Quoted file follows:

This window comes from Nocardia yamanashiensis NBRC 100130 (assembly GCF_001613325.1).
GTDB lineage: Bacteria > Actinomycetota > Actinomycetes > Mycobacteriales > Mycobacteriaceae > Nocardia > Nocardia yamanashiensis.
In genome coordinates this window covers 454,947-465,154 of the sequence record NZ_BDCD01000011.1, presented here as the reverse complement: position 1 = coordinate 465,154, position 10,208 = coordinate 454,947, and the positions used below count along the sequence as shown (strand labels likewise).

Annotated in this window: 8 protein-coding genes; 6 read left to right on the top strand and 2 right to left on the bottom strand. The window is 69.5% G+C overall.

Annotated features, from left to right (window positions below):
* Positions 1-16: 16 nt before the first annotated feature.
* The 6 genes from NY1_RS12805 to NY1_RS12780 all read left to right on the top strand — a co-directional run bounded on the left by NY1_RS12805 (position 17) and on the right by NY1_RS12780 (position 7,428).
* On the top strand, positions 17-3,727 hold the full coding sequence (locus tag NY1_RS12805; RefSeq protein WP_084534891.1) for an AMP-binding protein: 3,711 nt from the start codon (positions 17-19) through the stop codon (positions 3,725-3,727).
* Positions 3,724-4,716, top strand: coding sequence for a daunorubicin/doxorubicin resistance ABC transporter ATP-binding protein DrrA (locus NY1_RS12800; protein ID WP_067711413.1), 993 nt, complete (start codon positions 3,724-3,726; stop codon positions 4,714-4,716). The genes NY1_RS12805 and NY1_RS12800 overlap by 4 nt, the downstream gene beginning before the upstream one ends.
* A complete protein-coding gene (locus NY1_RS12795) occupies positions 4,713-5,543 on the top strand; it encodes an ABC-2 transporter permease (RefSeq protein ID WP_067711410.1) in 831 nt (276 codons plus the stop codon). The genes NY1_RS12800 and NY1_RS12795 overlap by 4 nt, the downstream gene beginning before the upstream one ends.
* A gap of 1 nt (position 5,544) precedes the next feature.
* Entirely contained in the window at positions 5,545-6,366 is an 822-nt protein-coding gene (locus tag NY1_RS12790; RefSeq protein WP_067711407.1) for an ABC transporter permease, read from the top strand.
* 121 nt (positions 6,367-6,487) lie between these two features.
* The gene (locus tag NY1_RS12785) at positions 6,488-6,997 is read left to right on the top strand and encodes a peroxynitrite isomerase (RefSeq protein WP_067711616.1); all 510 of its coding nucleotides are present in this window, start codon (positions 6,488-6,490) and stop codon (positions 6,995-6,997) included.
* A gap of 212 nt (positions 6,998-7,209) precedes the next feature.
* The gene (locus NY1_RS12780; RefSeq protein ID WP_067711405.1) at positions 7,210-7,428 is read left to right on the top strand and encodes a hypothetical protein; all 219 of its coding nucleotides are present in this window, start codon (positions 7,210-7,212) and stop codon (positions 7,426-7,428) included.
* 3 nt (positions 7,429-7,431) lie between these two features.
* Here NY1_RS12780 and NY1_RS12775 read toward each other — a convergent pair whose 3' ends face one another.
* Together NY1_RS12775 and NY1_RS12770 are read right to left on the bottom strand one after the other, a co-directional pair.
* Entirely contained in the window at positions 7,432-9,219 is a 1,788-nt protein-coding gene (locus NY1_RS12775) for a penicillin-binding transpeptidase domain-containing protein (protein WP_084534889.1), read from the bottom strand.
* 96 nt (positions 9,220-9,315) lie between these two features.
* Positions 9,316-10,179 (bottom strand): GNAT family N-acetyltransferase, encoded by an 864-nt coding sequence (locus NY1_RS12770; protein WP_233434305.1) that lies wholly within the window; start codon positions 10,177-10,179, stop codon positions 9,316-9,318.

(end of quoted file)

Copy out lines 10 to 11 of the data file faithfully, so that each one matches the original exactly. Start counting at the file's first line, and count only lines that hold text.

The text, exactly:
* A complete protein-coding gene (locus NY1_RS12795) occupies positions 4,713-5,543 on the top strand; it encodes an ABC-2 transporter permease (RefSeq protein ID WP_067711410.1) in 831 nt (276 codons plus the stop codon). The genes NY1_RS12800 and NY1_RS12795 overlap by 4 nt, the downstream gene beginning before the upstream one ends.
* A gap of 1 nt (position 5,544) precedes the next feature.